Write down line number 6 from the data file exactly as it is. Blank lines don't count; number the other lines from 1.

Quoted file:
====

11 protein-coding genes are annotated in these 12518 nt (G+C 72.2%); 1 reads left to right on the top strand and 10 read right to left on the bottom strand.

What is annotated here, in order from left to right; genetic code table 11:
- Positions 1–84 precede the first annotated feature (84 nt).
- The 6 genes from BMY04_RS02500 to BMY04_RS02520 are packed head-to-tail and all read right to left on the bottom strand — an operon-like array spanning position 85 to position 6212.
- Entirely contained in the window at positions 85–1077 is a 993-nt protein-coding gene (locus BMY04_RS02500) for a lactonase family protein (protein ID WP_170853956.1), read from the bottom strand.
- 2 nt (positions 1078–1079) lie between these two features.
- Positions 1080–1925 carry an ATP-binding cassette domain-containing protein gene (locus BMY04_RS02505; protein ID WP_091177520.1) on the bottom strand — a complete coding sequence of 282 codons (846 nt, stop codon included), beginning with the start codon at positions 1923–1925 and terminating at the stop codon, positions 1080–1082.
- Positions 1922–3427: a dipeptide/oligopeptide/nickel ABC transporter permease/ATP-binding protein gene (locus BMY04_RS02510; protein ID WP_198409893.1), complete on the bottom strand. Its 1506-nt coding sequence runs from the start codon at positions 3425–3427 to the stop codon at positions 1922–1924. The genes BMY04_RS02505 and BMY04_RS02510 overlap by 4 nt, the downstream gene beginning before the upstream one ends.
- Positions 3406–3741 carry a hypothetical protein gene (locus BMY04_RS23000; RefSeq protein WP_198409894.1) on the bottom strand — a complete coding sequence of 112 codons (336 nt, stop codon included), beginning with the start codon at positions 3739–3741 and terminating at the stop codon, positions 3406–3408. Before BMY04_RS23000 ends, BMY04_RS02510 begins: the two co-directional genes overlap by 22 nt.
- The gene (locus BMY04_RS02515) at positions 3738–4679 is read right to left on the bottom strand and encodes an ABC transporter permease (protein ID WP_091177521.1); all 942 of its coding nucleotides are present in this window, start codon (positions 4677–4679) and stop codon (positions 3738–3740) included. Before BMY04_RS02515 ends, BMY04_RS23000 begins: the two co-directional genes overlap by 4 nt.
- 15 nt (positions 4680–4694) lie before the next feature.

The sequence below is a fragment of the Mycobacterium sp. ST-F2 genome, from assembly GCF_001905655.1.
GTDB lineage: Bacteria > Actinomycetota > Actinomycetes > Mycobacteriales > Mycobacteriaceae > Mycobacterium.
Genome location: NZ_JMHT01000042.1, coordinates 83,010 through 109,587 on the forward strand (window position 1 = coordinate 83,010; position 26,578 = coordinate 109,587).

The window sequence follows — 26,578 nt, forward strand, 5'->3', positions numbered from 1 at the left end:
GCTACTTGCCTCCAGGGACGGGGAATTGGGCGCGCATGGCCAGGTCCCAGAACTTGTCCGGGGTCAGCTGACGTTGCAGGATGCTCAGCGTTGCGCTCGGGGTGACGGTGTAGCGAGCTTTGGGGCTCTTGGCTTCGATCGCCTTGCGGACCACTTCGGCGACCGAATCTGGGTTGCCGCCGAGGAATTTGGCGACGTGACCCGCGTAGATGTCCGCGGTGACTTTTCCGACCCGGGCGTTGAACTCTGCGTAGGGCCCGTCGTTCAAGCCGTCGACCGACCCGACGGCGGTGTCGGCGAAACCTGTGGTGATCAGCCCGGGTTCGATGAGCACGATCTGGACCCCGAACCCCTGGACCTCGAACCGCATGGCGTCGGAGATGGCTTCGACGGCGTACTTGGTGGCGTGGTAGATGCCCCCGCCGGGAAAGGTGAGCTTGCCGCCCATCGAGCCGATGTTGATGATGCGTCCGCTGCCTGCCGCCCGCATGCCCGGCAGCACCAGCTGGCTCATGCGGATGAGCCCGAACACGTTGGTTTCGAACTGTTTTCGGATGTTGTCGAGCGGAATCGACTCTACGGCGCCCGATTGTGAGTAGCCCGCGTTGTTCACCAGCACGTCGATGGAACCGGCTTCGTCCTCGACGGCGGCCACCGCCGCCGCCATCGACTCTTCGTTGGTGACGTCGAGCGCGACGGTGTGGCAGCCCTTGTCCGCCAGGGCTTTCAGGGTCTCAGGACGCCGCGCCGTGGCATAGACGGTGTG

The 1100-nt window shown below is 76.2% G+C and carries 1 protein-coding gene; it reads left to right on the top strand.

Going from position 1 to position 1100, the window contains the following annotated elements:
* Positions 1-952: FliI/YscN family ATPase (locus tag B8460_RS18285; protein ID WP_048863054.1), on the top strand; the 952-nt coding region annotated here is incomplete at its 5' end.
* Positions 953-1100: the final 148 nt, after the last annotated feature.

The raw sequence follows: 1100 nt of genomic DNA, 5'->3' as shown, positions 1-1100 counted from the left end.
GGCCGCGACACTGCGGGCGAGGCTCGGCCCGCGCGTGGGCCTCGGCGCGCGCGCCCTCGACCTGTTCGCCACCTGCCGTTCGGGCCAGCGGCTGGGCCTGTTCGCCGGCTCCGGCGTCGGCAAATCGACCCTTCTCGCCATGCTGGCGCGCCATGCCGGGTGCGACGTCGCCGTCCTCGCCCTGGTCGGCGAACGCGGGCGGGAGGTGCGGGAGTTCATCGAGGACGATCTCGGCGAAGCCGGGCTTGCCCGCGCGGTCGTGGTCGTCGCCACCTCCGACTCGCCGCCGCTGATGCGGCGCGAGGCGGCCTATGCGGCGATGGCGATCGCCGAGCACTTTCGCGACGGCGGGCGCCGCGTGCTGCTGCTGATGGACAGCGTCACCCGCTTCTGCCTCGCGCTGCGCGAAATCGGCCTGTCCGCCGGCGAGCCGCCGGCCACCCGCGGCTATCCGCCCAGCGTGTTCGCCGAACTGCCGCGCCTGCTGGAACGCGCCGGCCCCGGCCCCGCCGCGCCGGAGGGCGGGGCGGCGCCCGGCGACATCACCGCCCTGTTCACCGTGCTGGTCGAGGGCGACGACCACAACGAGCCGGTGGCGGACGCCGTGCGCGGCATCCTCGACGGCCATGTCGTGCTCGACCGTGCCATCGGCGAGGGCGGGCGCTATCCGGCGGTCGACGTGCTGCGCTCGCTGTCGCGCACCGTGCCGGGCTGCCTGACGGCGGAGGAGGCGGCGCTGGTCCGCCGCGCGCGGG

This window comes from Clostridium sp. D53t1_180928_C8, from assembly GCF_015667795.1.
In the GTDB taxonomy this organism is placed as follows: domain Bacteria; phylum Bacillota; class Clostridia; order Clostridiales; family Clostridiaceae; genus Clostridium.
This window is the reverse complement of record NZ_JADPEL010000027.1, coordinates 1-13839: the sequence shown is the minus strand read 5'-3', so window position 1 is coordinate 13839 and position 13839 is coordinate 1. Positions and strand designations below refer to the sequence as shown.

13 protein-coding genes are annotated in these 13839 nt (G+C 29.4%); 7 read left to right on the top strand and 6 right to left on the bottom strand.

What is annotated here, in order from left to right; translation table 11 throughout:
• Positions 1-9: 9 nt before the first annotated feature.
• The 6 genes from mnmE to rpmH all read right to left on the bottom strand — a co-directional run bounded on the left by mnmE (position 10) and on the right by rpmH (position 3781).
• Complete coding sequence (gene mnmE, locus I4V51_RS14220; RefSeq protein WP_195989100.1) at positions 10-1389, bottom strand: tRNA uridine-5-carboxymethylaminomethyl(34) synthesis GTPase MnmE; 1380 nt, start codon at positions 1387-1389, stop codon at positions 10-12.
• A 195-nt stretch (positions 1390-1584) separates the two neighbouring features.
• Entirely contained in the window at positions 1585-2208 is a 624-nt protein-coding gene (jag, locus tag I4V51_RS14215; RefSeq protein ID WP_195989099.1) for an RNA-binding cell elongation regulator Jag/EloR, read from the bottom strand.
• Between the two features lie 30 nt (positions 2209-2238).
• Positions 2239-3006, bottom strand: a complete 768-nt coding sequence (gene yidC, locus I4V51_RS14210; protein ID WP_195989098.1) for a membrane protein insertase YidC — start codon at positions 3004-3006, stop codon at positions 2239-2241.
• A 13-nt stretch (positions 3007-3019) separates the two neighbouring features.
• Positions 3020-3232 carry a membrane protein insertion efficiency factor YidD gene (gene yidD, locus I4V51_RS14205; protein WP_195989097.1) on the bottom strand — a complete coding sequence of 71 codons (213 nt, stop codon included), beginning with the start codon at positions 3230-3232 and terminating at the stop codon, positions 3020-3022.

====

- 2 nt (positions 1078–1079) lie between these two features.